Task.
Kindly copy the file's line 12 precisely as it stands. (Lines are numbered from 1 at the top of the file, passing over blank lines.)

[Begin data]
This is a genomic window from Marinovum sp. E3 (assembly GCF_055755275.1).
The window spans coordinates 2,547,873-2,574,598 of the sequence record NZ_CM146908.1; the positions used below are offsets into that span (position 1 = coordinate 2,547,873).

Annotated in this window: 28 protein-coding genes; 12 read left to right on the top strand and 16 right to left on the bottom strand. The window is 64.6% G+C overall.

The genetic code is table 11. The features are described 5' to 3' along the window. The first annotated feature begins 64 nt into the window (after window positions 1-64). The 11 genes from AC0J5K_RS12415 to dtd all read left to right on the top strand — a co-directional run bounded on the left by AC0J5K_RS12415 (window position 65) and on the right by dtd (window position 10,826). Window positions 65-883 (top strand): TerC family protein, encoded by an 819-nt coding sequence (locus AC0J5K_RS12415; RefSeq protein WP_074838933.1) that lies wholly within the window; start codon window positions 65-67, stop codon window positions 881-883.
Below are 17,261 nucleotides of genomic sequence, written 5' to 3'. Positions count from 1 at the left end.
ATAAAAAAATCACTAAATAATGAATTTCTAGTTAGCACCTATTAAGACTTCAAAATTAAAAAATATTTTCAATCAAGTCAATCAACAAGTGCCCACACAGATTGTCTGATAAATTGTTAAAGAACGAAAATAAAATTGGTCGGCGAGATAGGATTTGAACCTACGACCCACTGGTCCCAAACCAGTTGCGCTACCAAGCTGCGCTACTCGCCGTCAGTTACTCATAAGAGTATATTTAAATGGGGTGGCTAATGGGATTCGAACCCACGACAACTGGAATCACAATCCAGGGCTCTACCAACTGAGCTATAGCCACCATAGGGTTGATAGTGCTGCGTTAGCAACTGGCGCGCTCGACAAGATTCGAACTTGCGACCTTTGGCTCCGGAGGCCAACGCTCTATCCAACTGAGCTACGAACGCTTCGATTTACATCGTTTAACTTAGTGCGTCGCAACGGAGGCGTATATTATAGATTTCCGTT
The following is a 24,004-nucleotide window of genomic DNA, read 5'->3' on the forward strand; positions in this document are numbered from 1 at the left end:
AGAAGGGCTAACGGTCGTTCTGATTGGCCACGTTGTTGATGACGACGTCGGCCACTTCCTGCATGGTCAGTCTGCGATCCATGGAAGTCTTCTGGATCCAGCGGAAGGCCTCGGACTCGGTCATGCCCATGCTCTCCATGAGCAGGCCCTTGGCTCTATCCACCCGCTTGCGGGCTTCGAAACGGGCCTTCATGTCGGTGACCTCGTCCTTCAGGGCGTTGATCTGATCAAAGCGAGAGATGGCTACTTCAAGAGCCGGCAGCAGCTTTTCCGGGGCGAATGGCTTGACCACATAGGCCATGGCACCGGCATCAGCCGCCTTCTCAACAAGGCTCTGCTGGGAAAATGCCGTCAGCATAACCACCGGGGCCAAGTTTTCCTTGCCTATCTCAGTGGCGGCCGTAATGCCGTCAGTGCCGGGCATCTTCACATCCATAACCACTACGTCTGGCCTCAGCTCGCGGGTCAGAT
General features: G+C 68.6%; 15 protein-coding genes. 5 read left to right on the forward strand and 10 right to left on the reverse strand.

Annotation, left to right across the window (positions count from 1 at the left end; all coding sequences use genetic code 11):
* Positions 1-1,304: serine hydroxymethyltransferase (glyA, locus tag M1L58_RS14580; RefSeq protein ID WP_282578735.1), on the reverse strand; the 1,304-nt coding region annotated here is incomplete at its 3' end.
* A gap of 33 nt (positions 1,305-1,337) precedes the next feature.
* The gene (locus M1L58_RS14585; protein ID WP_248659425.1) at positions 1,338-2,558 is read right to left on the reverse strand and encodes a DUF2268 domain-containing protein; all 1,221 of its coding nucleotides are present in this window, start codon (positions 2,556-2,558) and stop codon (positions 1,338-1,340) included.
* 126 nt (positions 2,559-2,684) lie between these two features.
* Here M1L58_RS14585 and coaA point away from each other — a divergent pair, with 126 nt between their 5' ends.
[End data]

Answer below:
* A gap of 33 nt (positions 1,305-1,337) precedes the next feature.